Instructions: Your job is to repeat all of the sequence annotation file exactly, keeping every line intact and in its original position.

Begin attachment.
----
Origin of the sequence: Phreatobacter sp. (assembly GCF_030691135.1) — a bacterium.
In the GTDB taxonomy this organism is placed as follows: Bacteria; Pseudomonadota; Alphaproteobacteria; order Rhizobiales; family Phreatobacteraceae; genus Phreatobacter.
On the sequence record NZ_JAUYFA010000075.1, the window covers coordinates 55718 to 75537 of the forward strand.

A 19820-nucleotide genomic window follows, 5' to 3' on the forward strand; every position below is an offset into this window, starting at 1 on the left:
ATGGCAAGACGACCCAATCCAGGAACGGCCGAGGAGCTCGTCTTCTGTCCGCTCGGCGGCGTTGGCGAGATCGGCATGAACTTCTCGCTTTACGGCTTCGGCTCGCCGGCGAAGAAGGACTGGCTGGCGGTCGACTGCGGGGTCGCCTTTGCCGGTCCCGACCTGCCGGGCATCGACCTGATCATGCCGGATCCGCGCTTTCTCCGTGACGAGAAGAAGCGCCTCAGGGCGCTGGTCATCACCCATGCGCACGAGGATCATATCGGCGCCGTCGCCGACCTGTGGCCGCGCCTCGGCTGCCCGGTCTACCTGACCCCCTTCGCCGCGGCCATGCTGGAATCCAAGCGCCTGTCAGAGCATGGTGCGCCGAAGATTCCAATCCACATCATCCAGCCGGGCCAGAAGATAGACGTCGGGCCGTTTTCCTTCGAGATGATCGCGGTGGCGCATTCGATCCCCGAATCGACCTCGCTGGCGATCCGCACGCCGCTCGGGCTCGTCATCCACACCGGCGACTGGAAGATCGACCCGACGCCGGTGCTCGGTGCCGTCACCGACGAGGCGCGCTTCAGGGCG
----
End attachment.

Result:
Origin of the sequence: Phreatobacter sp. (assembly GCF_030691135.1) — a bacterium.
In the GTDB taxonomy this organism is placed as follows: Bacteria; Pseudomonadota; Alphaproteobacteria; order Rhizobiales; family Phreatobacteraceae; genus Phreatobacter.
On the sequence record NZ_JAUYFA010000075.1, the window covers coordinates 55718 to 75537 of the forward strand.

A 19820-nucleotide genomic window follows, 5' to 3' on the forward strand; every position below is an offset into this window, starting at 1 on the left:
ATGGCAAGACGACCCAATCCAGGAACGGCCGAGGAGCTCGTCTTCTGTCCGCTCGGCGGCGTTGGCGAGATCGGCATGAACTTCTCGCTTTACGGCTTCGGCTCGCCGGCGAAGAAGGACTGGCTGGCGGTCGACTGCGGGGTCGCCTTTGCCGGTCCCGACCTGCCGGGCATCGACCTGATCATGCCGGATCCGCGCTTTCTCCGTGACGAGAAGAAGCGCCTCAGGGCGCTGGTCATCACCCATGCGCACGAGGATCATATCGGCGCCGTCGCCGACCTGTGGCCGCGCCTCGGCTGCCCGGTCTACCTGACCCCCTTCGCCGCGGCCATGCTGGAATCCAAGCGCCTGTCAGAGCATGGTGCGCCGAAGATTCCAATCCACATCATCCAGCCGGGCCAGAAGATAGACGTCGGGCCGTTTTCCTTCGAGATGATCGCGGTGGCGCATTCGATCCCCGAATCGACCTCGCTGGCGATCCGCACGCCGCTCGGGCTCGTCATCCACACCGGCGACTGGAAGATCGACCCGACGCCGGTGCTCGGTGCCGTCACCGACGAGGCGCGCTTCAGGGCG